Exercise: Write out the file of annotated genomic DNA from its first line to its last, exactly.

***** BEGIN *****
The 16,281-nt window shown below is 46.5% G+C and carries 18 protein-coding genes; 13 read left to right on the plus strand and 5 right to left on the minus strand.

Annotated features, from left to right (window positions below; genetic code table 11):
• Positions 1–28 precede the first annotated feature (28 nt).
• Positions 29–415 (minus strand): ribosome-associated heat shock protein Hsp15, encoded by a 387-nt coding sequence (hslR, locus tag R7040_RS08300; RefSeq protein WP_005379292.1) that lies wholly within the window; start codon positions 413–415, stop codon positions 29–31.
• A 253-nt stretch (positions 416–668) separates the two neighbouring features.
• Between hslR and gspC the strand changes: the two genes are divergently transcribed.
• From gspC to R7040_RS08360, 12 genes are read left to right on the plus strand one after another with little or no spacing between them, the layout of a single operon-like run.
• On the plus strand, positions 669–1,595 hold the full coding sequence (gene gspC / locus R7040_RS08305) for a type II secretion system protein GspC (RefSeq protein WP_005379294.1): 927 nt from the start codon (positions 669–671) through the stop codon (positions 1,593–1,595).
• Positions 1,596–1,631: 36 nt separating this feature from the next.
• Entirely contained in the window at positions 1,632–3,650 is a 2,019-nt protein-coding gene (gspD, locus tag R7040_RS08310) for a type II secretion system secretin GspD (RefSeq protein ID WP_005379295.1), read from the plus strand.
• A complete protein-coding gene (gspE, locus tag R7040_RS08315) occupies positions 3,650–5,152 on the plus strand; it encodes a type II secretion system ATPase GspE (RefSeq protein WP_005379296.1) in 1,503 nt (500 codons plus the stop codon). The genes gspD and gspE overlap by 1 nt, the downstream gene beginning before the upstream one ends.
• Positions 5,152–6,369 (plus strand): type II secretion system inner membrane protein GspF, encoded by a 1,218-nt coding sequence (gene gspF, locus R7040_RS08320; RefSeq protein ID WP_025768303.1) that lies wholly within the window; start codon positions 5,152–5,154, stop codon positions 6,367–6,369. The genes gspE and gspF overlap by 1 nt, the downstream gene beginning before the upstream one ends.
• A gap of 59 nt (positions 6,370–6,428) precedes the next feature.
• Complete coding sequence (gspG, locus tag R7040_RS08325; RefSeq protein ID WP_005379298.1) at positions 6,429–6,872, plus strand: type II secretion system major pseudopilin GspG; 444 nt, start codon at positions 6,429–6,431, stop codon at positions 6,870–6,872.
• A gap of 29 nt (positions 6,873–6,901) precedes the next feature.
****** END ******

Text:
The 16,281-nt window shown below is 46.5% G+C and carries 18 protein-coding genes; 13 read left to right on the plus strand and 5 right to left on the minus strand.

Annotated features, from left to right (window positions below; genetic code table 11):
• Positions 1–28 precede the first annotated feature (28 nt).
• Positions 29–415 (minus strand): ribosome-associated heat shock protein Hsp15, encoded by a 387-nt coding sequence (hslR, locus tag R7040_RS08300; RefSeq protein WP_005379292.1) that lies wholly within the window; start codon positions 413–415, stop codon positions 29–31.
• A 253-nt stretch (positions 416–668) separates the two neighbouring features.
• Between hslR and gspC the strand changes: the two genes are divergently transcribed.
• From gspC to R7040_RS08360, 12 genes are read left to right on the plus strand one after another with little or no spacing between them, the layout of a single operon-like run.
• On the plus strand, positions 669–1,595 hold the full coding sequence (gene gspC / locus R7040_RS08305) for a type II secretion system protein GspC (RefSeq protein WP_005379294.1): 927 nt from the start codon (positions 669–671) through the stop codon (positions 1,593–1,595).
• Positions 1,596–1,631: 36 nt separating this feature from the next.
• Entirely contained in the window at positions 1,632–3,650 is a 2,019-nt protein-coding gene (gspD, locus tag R7040_RS08310) for a type II secretion system secretin GspD (RefSeq protein ID WP_005379295.1), read from the plus strand.
• A complete protein-coding gene (gspE, locus tag R7040_RS08315) occupies positions 3,650–5,152 on the plus strand; it encodes a type II secretion system ATPase GspE (RefSeq protein WP_005379296.1) in 1,503 nt (500 codons plus the stop codon). The genes gspD and gspE overlap by 1 nt, the downstream gene beginning before the upstream one ends.
• Positions 5,152–6,369 (plus strand): type II secretion system inner membrane protein GspF, encoded by a 1,218-nt coding sequence (gene gspF, locus R7040_RS08320; RefSeq protein ID WP_025768303.1) that lies wholly within the window; start codon positions 5,152–5,154, stop codon positions 6,367–6,369. The genes gspE and gspF overlap by 1 nt, the downstream gene beginning before the upstream one ends.
• A gap of 59 nt (positions 6,370–6,428) precedes the next feature.
• Complete coding sequence (gspG, locus tag R7040_RS08325; RefSeq protein ID WP_005379298.1) at positions 6,429–6,872, plus strand: type II secretion system major pseudopilin GspG; 444 nt, start codon at positions 6,429–6,431, stop codon at positions 6,870–6,872.
• A gap of 29 nt (positions 6,873–6,901) precedes the next feature.